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Hyperinsulinemia drives diet-induced obesity independently of brain insulin production.
MedLine Citation:
PMID:  23217255     Owner:  NLM     Status:  In-Data-Review    
Abstract/OtherAbstract:
Hyperinsulinemia is associated with obesity and pancreatic islet hyperplasia, but whether insulin causes these phenomena or is a compensatory response has remained unsettled for decades. We examined the role of insulin hypersecretion in diet-induced obesity by varying the pancreas-specific Ins1 gene dosage in mice lacking Ins2 gene expression in the pancreas, thymus, and brain. Age-dependent increases in fasting insulin and β cell mass were absent in Ins1(+/-):Ins2(-/-) mice fed a high-fat diet when compared to Ins1(+/+):Ins2(-/-) littermate controls. Remarkably, Ins1(+/-):Ins2(-/-) mice were completely protected from diet-induced obesity. Genetic prevention of chronic hyperinsulinemia in this model reprogrammed white adipose tissue to express uncoupling protein 1 and increase energy expenditure. Normalization of adipocyte size and activation of energy expenditure genes in white adipose tissue was associated with reduced inflammation, reduced fatty acid spillover, and reduced hepatic steatosis. Thus, we provide genetic evidence that pathological circulating hyperinsulinemia drives diet-induced obesity and its complications.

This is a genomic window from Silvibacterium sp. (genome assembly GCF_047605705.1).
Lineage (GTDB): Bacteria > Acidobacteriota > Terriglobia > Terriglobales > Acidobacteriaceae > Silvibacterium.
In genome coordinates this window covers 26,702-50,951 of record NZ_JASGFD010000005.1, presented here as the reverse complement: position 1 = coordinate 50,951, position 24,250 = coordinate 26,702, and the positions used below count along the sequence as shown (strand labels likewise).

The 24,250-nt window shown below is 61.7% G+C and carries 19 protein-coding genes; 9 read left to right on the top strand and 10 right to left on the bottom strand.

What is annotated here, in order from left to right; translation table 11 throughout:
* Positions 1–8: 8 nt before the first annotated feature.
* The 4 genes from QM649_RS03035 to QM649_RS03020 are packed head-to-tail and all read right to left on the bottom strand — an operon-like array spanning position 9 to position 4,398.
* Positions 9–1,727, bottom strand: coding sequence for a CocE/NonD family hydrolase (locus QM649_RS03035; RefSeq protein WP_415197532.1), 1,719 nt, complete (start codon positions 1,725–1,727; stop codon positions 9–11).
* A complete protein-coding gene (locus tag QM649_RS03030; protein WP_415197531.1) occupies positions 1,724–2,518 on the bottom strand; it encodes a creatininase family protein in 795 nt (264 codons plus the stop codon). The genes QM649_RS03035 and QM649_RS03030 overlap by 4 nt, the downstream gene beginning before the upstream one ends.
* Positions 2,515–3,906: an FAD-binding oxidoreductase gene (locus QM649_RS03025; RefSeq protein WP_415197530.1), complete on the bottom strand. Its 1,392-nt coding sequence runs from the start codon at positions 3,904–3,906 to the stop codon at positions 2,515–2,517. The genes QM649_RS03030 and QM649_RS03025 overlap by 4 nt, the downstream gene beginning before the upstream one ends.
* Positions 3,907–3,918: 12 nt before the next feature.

Authors:
Arya E Mehran; Nicole M Templeman; G Stefano Brigidi; Gareth E Lim; Kwan-Yi Chu; Xiaoke Hu; Jose Diego Botezelli; Ali Asadi; Bradford G Hoffman; Timothy J Kieffer; Shernaz X Bamji; Susanne M Clee; James D Johnson
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Publication Detail:
Type:  Journal Article    
Journal Detail:
Title:  Cell metabolism     Volume:  16     ISSN:  1932-7420     ISO Abbreviation:  Cell Metab.     Publication Date:  2012 Dec 
Date Detail:
Created Date:  2012-12-10     Completed Date:  -     Revised Date:  -    
Medline Journal Info:
Nlm Unique ID:  101233170     Medline TA:  Cell Metab     Country:  United States    
Other Details:
Languages:  eng     Pagination:  723-37     Citation Subset:  IM    
Copyright Information:
Copyright © 2012 Elsevier Inc. All rights reserved.
Affiliation:
Department of Cellular and Physiological Sciences, University of British Columbia, Vancouver, BC V6T 1Z3, Canada; Department of Surgery, University of British Columbia, Vancouver, BC V6T 1Z3, Canada.
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